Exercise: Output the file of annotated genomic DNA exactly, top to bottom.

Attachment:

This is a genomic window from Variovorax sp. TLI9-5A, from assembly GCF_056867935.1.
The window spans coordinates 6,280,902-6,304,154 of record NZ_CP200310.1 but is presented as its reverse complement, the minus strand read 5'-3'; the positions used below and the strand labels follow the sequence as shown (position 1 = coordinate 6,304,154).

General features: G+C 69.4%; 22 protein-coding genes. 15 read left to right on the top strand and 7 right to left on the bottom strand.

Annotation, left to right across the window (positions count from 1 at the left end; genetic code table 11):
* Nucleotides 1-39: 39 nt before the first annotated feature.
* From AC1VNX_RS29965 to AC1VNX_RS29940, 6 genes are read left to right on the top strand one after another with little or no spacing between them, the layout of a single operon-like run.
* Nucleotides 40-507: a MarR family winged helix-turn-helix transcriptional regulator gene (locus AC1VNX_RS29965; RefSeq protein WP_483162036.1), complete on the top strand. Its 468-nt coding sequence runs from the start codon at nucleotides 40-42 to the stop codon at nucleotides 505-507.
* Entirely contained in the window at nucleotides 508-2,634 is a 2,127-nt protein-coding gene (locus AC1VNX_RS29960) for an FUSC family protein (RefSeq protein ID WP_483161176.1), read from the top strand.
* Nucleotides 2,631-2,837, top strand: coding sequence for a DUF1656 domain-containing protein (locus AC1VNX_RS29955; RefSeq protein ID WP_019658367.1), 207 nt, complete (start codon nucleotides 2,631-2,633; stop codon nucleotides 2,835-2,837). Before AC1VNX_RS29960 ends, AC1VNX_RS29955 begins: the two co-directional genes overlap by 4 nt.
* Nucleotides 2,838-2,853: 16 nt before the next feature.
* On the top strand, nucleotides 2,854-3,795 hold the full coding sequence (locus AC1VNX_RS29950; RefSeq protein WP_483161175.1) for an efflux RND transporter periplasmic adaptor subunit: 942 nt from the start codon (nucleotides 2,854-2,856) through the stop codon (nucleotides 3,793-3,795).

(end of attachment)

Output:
This is a genomic window from Variovorax sp. TLI9-5A, from assembly GCF_056867935.1.
The window spans coordinates 6,280,902-6,304,154 of record NZ_CP200310.1 but is presented as its reverse complement, the minus strand read 5'-3'; the positions used below and the strand labels follow the sequence as shown (position 1 = coordinate 6,304,154).

General features: G+C 69.4%; 22 protein-coding genes. 15 read left to right on the top strand and 7 right to left on the bottom strand.

Annotation, left to right across the window (positions count from 1 at the left end; genetic code table 11):
* Nucleotides 1-39: 39 nt before the first annotated feature.
* From AC1VNX_RS29965 to AC1VNX_RS29940, 6 genes are read left to right on the top strand one after another with little or no spacing between them, the layout of a single operon-like run.
* Nucleotides 40-507: a MarR family winged helix-turn-helix transcriptional regulator gene (locus AC1VNX_RS29965; RefSeq protein WP_483162036.1), complete on the top strand. Its 468-nt coding sequence runs from the start codon at nucleotides 40-42 to the stop codon at nucleotides 505-507.
* Entirely contained in the window at nucleotides 508-2,634 is a 2,127-nt protein-coding gene (locus AC1VNX_RS29960) for an FUSC family protein (RefSeq protein ID WP_483161176.1), read from the top strand.
* Nucleotides 2,631-2,837, top strand: coding sequence for a DUF1656 domain-containing protein (locus AC1VNX_RS29955; RefSeq protein ID WP_019658367.1), 207 nt, complete (start codon nucleotides 2,631-2,633; stop codon nucleotides 2,835-2,837). Before AC1VNX_RS29960 ends, AC1VNX_RS29955 begins: the two co-directional genes overlap by 4 nt.
* Nucleotides 2,838-2,853: 16 nt before the next feature.
* On the top strand, nucleotides 2,854-3,795 hold the full coding sequence (locus AC1VNX_RS29950; RefSeq protein WP_483161175.1) for an efflux RND transporter periplasmic adaptor subunit: 942 nt from the start codon (nucleotides 2,854-2,856) through the stop codon (nucleotides 3,793-3,795).